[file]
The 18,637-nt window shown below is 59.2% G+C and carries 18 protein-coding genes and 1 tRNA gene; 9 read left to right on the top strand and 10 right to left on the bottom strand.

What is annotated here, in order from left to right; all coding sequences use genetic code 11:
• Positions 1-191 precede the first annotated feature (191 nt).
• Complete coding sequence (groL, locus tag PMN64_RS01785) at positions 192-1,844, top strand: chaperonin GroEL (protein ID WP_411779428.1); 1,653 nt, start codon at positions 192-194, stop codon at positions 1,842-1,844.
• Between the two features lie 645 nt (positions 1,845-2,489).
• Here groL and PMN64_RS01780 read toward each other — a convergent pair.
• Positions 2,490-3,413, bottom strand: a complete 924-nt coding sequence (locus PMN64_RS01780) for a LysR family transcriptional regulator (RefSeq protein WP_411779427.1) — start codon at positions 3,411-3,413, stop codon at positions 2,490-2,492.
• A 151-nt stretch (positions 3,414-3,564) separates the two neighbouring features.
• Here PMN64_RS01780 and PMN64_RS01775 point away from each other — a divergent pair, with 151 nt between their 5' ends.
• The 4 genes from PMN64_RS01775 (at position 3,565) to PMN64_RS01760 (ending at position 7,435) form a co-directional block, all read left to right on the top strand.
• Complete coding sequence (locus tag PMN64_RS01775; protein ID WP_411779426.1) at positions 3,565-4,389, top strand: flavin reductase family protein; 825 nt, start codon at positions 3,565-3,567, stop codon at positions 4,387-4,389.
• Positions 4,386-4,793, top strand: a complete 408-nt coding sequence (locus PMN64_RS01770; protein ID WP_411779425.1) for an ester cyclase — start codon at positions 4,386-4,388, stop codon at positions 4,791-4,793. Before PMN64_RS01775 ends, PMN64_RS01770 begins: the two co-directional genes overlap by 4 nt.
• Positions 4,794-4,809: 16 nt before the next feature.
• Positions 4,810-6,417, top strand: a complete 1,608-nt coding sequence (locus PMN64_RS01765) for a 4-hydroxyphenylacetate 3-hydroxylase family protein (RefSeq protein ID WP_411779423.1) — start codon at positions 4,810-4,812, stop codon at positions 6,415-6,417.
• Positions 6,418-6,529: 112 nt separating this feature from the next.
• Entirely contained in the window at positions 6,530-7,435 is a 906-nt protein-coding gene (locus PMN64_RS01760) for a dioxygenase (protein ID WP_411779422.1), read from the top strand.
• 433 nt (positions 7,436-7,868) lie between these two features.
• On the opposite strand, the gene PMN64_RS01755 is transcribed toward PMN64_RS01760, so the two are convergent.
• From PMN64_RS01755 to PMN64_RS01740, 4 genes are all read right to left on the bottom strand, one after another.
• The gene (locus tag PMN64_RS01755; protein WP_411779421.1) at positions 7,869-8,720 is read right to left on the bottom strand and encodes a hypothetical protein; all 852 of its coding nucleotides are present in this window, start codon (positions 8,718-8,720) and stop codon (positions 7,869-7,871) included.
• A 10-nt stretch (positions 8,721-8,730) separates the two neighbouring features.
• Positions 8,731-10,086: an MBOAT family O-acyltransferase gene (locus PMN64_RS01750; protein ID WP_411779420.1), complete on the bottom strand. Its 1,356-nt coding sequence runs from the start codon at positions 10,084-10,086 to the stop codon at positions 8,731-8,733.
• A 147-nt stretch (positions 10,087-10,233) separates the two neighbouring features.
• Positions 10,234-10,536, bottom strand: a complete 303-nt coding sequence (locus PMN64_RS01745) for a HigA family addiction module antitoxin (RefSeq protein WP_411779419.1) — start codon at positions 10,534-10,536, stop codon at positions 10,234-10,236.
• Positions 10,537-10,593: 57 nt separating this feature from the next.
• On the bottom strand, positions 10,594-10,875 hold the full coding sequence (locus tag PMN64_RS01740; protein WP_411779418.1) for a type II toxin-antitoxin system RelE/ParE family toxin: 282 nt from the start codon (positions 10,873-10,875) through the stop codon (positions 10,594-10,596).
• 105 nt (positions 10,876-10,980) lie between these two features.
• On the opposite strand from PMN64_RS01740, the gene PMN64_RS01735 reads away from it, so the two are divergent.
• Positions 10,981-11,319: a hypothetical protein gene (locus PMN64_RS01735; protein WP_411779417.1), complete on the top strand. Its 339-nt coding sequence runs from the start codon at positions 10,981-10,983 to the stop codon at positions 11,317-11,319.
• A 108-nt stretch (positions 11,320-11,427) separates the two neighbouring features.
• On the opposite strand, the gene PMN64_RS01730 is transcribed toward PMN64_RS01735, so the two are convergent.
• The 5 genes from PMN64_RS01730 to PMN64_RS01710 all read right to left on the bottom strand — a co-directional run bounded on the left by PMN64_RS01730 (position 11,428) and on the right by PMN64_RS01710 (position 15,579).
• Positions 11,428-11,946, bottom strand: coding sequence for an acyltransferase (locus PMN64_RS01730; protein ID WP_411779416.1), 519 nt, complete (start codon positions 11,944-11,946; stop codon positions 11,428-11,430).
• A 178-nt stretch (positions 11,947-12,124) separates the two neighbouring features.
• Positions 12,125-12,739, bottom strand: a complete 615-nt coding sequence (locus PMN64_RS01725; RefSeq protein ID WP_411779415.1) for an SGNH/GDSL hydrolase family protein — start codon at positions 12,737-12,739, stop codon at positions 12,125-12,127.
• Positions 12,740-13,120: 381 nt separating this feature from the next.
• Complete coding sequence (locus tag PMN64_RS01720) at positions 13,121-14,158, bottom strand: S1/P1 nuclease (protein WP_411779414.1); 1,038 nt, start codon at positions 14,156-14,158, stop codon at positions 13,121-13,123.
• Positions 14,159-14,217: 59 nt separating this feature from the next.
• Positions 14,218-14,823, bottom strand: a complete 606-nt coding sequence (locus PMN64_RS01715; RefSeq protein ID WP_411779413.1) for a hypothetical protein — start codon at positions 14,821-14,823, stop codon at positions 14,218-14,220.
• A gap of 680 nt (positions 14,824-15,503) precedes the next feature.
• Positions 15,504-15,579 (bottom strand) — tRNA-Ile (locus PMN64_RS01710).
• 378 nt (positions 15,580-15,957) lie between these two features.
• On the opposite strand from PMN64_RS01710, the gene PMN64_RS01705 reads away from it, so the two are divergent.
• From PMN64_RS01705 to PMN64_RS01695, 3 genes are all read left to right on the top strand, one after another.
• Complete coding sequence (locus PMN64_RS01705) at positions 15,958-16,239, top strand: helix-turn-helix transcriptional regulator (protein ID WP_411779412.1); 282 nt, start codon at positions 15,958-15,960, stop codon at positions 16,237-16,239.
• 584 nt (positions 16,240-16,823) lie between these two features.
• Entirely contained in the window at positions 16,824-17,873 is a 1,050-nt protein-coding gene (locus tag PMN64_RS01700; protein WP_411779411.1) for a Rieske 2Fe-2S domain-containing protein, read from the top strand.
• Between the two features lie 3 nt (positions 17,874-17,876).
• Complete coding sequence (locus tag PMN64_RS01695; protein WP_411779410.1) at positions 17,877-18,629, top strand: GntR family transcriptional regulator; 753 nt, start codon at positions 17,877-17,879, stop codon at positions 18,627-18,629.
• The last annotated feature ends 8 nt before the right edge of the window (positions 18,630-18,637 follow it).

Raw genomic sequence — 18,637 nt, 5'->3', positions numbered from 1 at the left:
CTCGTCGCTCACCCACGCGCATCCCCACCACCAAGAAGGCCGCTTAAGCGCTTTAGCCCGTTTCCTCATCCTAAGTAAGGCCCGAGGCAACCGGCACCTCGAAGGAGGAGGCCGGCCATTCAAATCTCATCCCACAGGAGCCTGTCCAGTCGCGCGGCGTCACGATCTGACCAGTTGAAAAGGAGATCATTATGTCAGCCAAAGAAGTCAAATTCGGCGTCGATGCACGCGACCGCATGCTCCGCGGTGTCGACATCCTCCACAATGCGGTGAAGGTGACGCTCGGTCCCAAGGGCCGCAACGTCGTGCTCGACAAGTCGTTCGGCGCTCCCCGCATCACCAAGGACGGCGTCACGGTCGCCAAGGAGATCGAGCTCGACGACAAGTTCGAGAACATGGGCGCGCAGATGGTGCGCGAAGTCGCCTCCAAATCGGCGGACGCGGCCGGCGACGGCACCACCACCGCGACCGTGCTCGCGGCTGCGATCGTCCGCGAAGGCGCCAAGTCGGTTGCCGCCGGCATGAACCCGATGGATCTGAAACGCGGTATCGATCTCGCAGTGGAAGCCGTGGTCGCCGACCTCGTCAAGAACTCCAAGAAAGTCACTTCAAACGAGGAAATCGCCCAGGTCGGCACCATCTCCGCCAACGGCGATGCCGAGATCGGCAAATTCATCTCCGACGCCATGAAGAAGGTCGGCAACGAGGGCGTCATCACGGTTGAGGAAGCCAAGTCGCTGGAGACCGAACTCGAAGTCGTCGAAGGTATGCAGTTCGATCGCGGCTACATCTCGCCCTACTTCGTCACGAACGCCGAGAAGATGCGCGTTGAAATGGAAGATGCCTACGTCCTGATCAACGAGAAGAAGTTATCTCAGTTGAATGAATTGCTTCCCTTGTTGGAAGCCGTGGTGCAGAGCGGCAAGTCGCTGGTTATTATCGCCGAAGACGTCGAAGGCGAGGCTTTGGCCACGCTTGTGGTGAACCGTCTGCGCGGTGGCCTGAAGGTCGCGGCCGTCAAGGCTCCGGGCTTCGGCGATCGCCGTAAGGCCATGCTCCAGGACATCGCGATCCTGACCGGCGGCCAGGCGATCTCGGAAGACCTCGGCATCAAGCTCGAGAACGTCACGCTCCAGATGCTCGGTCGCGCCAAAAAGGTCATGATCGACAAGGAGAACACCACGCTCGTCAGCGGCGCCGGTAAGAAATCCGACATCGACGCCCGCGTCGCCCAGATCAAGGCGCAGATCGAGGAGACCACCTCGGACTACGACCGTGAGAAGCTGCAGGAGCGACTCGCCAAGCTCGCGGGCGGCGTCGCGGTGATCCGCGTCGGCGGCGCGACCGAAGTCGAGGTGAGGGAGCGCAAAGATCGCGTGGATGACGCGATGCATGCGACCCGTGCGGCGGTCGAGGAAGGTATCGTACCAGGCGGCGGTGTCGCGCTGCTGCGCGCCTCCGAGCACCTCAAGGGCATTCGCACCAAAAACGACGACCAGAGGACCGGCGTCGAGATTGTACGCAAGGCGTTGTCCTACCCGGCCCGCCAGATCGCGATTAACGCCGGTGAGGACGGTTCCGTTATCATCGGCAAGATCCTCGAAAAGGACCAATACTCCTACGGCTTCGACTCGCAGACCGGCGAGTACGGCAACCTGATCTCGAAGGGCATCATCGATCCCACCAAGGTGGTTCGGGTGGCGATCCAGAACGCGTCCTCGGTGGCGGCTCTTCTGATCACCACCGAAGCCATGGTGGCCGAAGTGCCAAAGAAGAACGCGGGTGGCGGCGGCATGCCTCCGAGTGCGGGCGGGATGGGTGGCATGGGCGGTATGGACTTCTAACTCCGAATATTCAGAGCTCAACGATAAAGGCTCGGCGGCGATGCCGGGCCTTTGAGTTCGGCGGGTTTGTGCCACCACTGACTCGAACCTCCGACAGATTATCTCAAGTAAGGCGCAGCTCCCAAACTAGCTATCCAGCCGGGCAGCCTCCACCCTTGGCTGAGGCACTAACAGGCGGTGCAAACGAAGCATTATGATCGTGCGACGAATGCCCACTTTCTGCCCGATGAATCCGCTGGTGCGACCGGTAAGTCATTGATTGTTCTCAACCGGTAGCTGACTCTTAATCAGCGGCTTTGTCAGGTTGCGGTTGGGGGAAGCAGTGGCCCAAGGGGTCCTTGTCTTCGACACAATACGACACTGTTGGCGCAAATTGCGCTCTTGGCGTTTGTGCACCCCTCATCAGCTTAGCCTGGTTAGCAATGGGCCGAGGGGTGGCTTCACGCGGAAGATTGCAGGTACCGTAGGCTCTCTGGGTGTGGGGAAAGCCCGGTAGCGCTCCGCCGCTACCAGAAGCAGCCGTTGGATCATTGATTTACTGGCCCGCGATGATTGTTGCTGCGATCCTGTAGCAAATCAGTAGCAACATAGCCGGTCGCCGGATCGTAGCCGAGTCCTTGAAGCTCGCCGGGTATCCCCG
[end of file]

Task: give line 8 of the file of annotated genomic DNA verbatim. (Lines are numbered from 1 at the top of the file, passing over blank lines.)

• A 151-nt stretch (positions 3,414-3,564) separates the two neighbouring features.